Mimi_x3
 4 years ago
Best ResponseYou've already chosen the best response.0well, im able to do it; it's just trig sub.

anonymous
 4 years ago
Best ResponseYou've already chosen the best response.0Well, I can prove tone or two of them, so that one can get better knowledge of these formulas where they have come from: Let us prove First Formula.. \[\int\limits_{}^{}\frac{1}{x^2 + a^2}dx = \frac{1}{a}\tan^{1}\frac{x}{a} + C\] Proof: LHS: Substitute \(\large x = atan \theta\) in Left Hand Side, \(\large \theta = tan^{1}\frac{x}{a}\) \(\large dx = asec^2 \theta.d\theta\) Putting in LHS, \[\int\limits_{}^{}\frac{asec^2 \theta}{a^2 + a^2\tan^2 \theta}d \theta = \frac{1}{a}\int\limits_{}^{}\frac{\sec^2 \theta}{1 + \tan^2 \theta}d \theta\] As, \(\large 1 + tan^2 \theta = sec^2 \theta\), \[= \frac{1}{a}\int\limits_{}^{}1.d \theta = \frac{1}{a}\theta + C\] Replace \(\theta\), = \[\large \color{DarkGreen}{= \frac{1}{a}\tan^{1}\frac{x}{a} + C}\] \(\large \color{Orange}{\mathbf{Hence \; Proved..}}\)

UnkleRhaukus
 4 years ago
Best ResponseYou've already chosen the best response.0thats not a picture ; (

anonymous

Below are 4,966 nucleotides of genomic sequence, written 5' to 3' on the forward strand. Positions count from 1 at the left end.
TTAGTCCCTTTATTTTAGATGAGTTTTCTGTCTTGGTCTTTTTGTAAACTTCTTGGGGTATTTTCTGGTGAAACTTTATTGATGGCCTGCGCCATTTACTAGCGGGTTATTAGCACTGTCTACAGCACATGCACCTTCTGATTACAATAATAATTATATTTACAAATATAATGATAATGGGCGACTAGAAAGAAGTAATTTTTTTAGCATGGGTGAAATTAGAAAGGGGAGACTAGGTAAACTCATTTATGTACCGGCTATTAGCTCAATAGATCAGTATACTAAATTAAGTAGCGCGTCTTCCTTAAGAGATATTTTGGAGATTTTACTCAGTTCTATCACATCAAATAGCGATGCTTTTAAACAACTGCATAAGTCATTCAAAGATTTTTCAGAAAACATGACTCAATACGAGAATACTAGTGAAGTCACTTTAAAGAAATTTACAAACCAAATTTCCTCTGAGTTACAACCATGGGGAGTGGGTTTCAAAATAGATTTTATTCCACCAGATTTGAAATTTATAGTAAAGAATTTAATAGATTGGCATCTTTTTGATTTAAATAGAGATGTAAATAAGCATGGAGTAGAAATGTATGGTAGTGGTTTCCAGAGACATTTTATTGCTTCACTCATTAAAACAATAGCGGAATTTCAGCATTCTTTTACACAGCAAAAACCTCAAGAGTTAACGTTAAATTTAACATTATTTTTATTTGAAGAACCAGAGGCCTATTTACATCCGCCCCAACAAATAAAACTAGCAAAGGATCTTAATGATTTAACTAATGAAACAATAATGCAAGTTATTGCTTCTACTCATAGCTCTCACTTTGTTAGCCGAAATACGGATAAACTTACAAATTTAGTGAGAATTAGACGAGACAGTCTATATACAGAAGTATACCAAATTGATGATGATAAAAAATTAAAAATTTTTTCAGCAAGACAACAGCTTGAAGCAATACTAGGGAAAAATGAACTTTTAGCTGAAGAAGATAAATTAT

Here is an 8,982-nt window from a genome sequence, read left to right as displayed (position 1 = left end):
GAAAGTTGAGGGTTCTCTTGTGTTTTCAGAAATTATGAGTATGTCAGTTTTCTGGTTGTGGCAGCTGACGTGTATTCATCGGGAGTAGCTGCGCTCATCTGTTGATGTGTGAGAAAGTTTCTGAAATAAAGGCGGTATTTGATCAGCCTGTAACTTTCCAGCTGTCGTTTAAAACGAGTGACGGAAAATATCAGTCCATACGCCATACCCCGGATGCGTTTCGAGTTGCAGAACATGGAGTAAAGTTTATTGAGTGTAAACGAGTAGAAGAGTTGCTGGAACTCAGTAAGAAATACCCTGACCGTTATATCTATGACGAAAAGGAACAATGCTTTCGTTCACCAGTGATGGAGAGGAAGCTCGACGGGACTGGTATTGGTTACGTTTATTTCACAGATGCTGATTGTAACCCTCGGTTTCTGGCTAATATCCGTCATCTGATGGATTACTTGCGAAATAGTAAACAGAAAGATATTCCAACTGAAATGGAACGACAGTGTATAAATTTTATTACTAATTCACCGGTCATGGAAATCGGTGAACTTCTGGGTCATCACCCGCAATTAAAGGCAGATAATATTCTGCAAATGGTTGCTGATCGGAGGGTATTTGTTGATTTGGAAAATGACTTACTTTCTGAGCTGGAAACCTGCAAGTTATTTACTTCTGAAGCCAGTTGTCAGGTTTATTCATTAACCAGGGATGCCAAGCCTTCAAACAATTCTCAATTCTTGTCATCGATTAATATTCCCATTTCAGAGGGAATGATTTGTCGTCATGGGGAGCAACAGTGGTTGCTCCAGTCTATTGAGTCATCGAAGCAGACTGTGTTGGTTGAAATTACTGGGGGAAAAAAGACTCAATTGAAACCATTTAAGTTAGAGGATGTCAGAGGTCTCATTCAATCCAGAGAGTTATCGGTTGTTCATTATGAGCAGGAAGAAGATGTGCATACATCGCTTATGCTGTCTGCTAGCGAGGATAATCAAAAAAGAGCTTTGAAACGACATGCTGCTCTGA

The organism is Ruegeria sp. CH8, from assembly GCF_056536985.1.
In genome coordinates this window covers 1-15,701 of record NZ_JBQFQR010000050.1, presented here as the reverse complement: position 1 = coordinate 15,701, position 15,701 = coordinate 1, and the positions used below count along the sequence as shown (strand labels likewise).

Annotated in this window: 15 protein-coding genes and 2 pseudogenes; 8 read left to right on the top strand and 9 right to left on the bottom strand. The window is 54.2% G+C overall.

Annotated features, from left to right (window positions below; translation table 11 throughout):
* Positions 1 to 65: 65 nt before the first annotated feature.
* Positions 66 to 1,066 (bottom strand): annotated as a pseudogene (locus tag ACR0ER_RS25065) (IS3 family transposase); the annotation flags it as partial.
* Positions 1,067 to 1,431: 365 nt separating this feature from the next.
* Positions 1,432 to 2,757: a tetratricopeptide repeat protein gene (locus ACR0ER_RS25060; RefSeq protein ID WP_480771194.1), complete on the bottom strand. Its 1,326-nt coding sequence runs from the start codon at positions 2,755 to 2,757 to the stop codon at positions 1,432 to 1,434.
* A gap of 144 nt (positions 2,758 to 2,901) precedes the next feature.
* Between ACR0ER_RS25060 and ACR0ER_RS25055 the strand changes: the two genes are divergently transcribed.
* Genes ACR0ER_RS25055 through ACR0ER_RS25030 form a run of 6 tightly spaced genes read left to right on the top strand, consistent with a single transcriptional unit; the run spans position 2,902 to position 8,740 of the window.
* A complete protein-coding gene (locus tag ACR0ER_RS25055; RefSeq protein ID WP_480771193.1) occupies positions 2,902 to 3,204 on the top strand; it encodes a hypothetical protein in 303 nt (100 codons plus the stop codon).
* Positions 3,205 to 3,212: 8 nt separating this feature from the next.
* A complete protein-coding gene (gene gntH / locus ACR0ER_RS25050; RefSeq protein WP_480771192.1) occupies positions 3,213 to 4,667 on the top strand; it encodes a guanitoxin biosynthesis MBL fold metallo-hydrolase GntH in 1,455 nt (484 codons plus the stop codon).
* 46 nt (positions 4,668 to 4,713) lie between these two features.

4 years ago
Best ResponseYou've already chosen the best response.0Let us prove now Last One... \[\int\limits_{}^{}\frac{1}{\sqrt{x^2  a^2}}dx = Log \left x + \sqrt{x^2  a^2} \right + C\] LHS: Put \(\large x = asec \theta\), \(\large \theta = sec^{1} \frac{x}{a}\) \(\large dx = sec \theta tan \theta.d \theta\) Put in LHS: \[\int\limits_{}^{}\frac{1}{a^2\sec^2 \theta  a^2}a.\sec \theta.\tan \theta.d \theta = \int\limits_{}^{}\sec \theta.d \theta = Log \left \sec \theta + \tan \theta \right + C_1\] \[= Log \left \sec \theta + \sqrt{\sec^2 \theta  1} \right + C_1 = Log \left \frac{x}{a} + \sqrt{\frac{x^2}{a^2}  1} \right + C_1\] [Since, \(\large 1 + tan^2 \theta = sec^2 \theta\)] \[= Log \left x + \sqrt{x^2  a^2} \right  Log(a) + C_1\] \[\large \color{green} {= Log \left x + \sqrt{x^2  a^2} \right + C}\] \(\large \color{Orange}{\mathbf{Hence \; Proved..}}\)

UnkleRhaukus
 4 years ago
Best ResponseYou've already chosen the best response.0dw:1341765523705:dw